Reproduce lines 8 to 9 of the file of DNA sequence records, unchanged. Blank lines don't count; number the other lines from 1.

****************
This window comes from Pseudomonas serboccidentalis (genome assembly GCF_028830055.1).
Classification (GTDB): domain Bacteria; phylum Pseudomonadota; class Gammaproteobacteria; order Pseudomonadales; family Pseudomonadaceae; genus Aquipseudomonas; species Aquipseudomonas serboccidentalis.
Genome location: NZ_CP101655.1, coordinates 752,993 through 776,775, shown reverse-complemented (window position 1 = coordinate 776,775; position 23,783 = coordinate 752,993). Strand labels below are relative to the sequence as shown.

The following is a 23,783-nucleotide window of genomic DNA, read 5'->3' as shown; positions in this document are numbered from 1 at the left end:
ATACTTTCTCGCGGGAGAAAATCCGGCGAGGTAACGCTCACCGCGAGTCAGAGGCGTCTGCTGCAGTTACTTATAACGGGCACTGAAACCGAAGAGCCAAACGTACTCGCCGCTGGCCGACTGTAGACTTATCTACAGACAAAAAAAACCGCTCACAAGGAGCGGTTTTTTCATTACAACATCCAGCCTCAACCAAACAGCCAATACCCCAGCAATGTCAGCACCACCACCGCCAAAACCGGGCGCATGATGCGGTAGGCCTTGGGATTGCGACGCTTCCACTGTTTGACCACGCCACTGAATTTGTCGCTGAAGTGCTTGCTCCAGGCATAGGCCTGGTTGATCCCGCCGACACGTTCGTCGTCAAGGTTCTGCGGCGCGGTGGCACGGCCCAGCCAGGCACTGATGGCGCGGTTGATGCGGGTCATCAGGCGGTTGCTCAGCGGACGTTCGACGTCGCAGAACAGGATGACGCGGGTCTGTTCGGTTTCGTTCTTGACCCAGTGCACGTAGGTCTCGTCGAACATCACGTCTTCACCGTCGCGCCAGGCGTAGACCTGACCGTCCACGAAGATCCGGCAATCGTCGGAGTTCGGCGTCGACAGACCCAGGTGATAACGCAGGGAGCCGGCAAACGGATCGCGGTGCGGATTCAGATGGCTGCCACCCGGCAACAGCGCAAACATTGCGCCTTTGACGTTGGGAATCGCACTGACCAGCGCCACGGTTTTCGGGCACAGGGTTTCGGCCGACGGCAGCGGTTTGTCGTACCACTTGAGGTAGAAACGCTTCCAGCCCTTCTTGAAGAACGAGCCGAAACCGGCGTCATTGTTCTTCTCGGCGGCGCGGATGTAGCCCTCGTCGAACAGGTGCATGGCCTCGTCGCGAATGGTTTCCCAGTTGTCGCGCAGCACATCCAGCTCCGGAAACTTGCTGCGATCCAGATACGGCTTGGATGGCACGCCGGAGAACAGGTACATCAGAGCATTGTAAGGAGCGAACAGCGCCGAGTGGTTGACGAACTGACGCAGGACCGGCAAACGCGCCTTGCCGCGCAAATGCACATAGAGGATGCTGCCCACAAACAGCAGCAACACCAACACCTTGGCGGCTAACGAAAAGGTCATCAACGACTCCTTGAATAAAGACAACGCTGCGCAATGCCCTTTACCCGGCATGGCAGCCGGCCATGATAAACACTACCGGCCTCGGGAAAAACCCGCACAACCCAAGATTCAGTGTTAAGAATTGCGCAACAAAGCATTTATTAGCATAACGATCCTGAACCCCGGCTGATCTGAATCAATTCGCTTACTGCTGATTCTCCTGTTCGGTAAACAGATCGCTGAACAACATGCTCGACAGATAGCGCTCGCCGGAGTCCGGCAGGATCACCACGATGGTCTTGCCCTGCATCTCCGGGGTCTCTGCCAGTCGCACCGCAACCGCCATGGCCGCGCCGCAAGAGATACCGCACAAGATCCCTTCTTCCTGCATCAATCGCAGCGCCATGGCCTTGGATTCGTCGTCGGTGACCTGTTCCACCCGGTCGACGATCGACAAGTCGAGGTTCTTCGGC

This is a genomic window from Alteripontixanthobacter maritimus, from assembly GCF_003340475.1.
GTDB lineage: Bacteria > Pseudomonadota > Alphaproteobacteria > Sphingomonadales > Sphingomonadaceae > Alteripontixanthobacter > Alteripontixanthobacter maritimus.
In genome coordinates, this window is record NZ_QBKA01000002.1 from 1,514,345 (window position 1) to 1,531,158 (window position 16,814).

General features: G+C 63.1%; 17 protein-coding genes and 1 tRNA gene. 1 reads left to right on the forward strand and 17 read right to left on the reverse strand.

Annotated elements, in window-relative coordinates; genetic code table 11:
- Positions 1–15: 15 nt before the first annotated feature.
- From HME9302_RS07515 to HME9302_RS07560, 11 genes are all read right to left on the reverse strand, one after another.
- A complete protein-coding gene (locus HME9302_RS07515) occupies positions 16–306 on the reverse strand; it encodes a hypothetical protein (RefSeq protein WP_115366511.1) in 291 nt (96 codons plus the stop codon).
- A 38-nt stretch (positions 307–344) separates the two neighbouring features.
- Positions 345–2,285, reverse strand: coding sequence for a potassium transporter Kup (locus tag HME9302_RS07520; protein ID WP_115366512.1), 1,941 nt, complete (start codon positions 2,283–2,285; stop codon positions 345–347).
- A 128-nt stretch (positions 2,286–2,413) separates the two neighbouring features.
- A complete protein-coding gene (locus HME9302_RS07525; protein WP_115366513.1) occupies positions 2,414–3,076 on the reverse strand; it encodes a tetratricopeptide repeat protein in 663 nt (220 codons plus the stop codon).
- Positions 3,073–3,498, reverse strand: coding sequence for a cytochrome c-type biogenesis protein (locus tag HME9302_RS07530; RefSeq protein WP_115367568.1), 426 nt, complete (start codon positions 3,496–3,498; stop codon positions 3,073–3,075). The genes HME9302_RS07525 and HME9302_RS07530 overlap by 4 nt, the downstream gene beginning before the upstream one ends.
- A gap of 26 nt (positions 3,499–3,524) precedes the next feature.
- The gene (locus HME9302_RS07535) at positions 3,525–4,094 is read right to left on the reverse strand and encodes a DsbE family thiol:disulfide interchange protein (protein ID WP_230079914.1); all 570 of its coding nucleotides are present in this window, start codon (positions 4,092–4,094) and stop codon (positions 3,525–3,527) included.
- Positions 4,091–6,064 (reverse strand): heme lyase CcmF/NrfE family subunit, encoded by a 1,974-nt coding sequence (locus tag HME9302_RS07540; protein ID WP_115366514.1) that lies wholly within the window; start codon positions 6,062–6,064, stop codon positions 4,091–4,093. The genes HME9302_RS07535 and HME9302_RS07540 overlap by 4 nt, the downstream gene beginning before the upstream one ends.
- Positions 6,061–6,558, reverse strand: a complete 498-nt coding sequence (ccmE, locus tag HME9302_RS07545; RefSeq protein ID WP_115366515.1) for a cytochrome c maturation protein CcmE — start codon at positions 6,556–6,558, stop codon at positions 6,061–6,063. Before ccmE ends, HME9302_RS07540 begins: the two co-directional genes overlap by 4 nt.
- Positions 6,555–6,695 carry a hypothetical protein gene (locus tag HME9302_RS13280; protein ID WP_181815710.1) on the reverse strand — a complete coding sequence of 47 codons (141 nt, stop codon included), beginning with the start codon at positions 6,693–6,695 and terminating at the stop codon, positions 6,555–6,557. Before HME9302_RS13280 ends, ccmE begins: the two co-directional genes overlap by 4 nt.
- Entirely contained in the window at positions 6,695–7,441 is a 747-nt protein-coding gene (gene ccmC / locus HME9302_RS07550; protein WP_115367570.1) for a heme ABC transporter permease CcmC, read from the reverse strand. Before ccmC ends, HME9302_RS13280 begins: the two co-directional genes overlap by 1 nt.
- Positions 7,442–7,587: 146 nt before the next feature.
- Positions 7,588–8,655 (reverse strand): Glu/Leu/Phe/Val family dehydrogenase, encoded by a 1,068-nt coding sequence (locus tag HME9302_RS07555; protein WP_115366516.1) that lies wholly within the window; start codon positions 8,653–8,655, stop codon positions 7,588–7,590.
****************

In genome coordinates, this window is record NZ_QBKA01000002.1 from 1,514,345 (window position 1) to 1,531,158 (window position 16,814).

General features: G+C 63.1%; 17 protein-coding genes and 1 tRNA gene. 1 reads left to right on the forward strand and 17 read right to left on the reverse strand.